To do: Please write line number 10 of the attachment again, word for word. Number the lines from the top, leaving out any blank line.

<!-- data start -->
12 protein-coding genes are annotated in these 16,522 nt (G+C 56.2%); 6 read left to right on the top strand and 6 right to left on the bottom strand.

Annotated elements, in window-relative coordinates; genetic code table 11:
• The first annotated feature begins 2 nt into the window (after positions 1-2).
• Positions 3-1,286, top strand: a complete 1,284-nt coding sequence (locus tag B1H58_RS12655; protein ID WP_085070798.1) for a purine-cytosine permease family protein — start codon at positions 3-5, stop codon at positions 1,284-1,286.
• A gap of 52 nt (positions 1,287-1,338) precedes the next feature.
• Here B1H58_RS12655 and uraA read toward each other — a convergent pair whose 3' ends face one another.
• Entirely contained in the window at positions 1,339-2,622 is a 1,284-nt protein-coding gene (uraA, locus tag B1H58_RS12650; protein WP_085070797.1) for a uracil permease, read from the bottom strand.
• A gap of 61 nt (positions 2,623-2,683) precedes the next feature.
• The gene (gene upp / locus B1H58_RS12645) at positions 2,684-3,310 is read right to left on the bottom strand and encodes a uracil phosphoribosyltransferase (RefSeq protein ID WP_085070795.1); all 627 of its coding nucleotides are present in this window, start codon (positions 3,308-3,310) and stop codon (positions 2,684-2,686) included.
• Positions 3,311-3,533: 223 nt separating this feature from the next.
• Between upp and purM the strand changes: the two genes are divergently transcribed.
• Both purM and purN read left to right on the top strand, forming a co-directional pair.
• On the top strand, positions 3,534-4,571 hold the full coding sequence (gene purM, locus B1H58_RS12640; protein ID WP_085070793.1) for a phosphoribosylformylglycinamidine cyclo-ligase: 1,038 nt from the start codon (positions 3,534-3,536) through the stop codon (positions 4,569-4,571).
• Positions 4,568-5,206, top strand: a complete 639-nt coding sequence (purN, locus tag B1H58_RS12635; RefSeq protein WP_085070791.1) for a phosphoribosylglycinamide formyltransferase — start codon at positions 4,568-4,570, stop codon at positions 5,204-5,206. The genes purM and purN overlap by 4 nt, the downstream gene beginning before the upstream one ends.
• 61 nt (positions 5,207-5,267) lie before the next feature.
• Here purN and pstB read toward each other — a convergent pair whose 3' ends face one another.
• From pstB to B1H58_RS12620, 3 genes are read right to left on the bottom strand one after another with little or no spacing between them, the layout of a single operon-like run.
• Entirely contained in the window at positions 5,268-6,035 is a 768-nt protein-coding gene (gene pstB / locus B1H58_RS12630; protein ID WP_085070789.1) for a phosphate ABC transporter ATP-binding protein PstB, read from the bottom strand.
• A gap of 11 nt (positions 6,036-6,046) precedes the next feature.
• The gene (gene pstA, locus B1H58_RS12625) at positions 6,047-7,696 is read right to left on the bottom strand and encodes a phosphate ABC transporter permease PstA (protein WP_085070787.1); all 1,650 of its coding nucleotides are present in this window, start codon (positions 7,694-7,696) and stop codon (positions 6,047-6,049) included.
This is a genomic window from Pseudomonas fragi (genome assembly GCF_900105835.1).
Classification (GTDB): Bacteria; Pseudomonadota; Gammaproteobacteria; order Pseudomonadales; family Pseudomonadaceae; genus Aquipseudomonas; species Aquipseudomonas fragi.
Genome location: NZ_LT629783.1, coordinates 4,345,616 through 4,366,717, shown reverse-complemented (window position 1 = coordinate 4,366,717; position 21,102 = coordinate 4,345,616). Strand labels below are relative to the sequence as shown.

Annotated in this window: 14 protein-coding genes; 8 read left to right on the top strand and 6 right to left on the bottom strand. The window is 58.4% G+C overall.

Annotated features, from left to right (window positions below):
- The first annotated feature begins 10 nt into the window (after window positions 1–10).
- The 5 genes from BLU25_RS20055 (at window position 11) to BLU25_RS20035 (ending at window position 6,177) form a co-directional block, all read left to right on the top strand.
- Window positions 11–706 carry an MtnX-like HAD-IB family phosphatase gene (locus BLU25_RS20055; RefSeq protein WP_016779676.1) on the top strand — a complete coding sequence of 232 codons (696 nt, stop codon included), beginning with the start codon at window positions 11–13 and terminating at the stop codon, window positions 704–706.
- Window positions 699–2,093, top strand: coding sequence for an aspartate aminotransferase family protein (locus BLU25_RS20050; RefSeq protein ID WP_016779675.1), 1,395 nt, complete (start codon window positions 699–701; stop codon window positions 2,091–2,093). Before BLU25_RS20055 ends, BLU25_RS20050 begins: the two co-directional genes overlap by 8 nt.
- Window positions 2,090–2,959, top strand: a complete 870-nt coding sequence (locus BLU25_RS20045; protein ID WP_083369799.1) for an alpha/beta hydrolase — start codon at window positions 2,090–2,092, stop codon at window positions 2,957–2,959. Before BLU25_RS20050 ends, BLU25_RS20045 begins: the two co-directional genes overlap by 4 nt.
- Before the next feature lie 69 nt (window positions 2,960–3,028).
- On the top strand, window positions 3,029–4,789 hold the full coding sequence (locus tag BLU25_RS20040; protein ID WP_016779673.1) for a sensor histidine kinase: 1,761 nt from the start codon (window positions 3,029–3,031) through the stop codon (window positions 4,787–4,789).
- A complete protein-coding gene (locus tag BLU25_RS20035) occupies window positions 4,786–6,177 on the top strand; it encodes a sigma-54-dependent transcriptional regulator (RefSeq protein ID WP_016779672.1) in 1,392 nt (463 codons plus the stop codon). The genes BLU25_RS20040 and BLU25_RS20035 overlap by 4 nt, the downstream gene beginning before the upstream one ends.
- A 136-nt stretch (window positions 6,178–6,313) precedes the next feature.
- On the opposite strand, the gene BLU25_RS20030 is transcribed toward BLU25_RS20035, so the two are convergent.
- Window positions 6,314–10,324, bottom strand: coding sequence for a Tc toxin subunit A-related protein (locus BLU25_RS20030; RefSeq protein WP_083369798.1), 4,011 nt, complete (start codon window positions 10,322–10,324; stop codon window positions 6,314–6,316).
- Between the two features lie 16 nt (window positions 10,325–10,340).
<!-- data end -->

• Positions 3,311-3,533: 223 nt separating this feature from the next.